Every employee has a right to a safe work environment. The Occupational Safety and Health Administration (OSHA) is the regulatory agency protecting workers in the workplace. One of the most important regulations covers employees working in confined spaces. The regulation for employers to understand is OSHA 29 CFR 1910.146. Working in confined spaces is more dangerous than other working environments.
Confined spaces are defined as:
- Large enough space for an employee to enter fully and work.
- The space is not designated for continuous occupancy.
- The area has limited entries or exits.
Permit required confined spaces are defined as:
- Space contains a hazardous atmosphere or has the capability of containing a hazardous atmosphere.
- The space can potentially engulf the worker.
- The workspace has a configuration capable of asphyxiating or trapping an employee by the walls converging inwardly or by the floor sloping in a downward direction and tapering into a smaller cross section.
- Spaces contain any other serious hazards or safety issues identifiable.
These definitions cover a lot of work spaces, including, but not limited to:
- Storage Bins
- Underground Utility Tunnels
- Other Similar Areas
The OSHA regulation has a chart an employer can use to determine whether the confined space must be permitted, but, again, a company has the responsibility to ensure employees have a safe work environment. This means if there is a question about the space, it is best to get expert advice. If the employer does not have the trained personnel and equipment required to meet all the confined space rescue regulations, then hiring a qualified service company is highly recommended.
This short article does not cover all the requirements of 1910.146. It does highlight some of the important training requirements and equipment needed to ensure this law is being followed. This can help a company determine the best way to implement these safety rules.
Every employer must maintain a written program for each confined work space location. These written programs must include:
- How a company prevents unauthorized entry into the confined space area.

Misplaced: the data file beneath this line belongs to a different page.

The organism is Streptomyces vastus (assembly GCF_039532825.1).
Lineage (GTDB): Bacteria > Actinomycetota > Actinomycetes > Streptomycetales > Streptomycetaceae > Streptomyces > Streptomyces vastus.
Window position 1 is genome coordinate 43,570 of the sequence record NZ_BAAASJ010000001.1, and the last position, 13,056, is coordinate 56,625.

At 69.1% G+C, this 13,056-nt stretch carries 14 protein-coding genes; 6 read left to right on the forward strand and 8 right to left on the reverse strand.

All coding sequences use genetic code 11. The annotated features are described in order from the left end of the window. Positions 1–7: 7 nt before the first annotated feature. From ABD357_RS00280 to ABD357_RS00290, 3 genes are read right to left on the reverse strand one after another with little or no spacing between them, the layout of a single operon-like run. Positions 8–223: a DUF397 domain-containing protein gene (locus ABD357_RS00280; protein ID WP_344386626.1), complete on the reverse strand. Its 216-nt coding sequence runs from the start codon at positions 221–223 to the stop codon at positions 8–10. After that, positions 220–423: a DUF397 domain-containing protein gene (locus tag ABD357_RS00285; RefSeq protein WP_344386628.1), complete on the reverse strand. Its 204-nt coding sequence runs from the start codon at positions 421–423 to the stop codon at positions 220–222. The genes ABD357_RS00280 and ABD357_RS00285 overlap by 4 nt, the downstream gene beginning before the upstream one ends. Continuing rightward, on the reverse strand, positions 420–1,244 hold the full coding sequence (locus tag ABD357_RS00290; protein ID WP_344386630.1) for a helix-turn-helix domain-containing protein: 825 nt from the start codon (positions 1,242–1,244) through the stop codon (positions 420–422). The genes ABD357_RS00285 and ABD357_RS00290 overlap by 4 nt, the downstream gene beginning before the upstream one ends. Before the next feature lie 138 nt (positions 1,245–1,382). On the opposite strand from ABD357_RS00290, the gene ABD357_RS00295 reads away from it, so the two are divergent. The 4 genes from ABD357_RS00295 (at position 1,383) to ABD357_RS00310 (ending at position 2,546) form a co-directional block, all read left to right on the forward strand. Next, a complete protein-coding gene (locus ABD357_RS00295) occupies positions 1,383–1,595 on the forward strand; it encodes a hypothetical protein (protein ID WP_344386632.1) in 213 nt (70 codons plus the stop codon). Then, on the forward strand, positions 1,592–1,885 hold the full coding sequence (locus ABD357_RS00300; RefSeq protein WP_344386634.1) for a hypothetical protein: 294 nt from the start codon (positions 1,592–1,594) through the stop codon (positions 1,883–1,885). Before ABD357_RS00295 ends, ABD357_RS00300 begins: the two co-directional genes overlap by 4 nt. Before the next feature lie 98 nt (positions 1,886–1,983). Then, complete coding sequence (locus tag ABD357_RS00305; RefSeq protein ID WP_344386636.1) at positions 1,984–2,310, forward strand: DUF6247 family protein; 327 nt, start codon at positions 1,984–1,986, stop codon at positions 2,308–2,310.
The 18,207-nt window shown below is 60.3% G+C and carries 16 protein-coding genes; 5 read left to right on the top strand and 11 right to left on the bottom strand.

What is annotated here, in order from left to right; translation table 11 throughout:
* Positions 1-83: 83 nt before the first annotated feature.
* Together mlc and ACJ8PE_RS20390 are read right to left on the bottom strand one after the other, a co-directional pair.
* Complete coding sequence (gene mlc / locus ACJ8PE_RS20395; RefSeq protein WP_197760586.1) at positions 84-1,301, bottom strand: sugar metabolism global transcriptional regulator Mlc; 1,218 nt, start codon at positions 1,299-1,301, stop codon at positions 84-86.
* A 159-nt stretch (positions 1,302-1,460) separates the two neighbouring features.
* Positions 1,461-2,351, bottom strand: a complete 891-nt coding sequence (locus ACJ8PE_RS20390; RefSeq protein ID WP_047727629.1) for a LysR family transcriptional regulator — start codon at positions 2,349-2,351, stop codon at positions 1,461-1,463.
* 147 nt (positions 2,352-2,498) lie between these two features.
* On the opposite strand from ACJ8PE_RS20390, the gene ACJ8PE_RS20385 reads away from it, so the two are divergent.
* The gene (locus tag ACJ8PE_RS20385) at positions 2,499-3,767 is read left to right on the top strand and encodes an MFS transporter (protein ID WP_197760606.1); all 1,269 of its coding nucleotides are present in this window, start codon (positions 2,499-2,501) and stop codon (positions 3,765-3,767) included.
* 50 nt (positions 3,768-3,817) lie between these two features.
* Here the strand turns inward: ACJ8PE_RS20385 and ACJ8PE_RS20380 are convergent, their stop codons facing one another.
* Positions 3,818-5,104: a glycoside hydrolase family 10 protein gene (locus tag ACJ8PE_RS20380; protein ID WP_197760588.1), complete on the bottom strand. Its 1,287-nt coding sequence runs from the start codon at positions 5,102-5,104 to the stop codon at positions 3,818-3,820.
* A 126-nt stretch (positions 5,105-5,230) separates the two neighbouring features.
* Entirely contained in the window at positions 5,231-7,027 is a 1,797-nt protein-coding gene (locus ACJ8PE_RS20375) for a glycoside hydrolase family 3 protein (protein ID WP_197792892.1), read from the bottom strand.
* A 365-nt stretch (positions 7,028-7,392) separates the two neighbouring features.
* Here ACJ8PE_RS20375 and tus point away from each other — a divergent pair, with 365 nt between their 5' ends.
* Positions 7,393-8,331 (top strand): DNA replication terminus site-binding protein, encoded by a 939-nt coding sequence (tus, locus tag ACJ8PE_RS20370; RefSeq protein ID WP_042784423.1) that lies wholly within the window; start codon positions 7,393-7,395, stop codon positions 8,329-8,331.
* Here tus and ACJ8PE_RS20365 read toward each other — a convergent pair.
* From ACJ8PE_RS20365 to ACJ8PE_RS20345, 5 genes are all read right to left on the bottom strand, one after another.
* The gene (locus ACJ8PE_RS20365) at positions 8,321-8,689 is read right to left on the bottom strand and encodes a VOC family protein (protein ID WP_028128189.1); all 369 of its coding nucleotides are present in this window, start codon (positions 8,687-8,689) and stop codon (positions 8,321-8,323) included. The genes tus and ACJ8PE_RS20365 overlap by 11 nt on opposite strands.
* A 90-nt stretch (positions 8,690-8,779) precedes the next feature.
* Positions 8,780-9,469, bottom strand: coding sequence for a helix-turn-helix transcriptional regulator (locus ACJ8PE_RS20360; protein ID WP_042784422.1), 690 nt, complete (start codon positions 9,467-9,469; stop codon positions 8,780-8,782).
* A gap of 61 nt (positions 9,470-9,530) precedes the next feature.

- How the space is tested for atmospheric conditions before entry and how it is monitored during entry.
- The program must ensure the area is tested for these conditions: oxygen level, gas or vapors which are combustible and toxic gases.
- The establishment and implementation on how the atmospheric conditions are eliminated or controlled during entry.
- Identify each employee job duties during entry.
- What safety equipment is being provided to each employee for safe entry and maintaining this equipment?
- Written job description of the employee stationed outside confined space and monitors the safety issues for the duration of the work.
- How the company coordinates the operations when more than one employee from different companies are working in the space.
- Implementation of how emergency services are contacted, or rescue personnel are summoned.
- How the company prevents unauthorized or untrained personnel from attempting rescue.
- Have an established implementation of permits for how the space is prepared, issued, used and cancelled.
- Reviewing the written program annually and making changes as necessary.
- Implementing the procedures used by an employee who monitors more than one confined space at a time and what to do during an emergency in one or more of those spaces.
This only touches on what the written program must cover and not the actual procedures used during a confined space rescue. Capstone Fire & Safety Management personnel are trained and qualified in the procedures of a confined space watch/rescue including controlling hazards, specialty equipment required, proper training of various rescue personnel on site, and more.